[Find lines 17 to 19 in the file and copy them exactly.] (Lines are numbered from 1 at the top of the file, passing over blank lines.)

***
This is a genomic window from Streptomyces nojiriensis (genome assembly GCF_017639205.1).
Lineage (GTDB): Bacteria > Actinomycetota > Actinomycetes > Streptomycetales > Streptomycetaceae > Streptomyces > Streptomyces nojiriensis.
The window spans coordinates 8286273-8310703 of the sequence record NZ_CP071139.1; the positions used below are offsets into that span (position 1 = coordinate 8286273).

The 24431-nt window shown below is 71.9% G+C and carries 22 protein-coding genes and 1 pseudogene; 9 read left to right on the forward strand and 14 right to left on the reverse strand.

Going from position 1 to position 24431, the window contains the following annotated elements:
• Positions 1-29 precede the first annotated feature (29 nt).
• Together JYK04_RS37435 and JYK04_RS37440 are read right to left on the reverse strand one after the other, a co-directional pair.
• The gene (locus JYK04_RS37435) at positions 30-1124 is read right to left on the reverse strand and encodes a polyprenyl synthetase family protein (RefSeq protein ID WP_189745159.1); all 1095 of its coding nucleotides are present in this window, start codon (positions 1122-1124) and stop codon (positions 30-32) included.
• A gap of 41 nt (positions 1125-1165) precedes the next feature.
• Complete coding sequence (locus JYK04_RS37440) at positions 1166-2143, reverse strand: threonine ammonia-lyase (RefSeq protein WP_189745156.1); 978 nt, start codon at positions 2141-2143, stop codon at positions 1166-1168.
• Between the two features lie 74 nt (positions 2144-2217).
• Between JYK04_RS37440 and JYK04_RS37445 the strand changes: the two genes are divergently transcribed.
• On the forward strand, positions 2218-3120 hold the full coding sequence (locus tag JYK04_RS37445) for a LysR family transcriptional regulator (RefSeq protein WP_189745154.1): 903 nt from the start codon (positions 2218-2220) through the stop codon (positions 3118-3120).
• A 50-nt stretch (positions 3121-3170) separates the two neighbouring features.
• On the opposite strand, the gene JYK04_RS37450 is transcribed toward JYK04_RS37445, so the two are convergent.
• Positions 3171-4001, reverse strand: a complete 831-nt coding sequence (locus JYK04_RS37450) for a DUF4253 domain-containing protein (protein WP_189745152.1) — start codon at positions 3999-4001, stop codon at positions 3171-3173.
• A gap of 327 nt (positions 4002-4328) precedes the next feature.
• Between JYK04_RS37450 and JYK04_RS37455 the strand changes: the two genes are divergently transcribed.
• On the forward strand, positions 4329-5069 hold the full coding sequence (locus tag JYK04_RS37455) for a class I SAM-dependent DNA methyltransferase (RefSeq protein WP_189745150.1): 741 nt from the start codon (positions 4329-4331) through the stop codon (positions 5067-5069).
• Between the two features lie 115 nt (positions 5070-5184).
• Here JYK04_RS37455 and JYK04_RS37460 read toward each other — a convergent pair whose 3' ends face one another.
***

• A gap of 327 nt (positions 4002-4328) precedes the next feature.
• Between JYK04_RS37450 and JYK04_RS37455 the strand changes: the two genes are divergently transcribed.
• On the forward strand, positions 4329-5069 hold the full coding sequence (locus tag JYK04_RS37455) for a class I SAM-dependent DNA methyltransferase (RefSeq protein WP_189745150.1): 741 nt from the start codon (positions 4329-4331) through the stop codon (positions 5067-5069).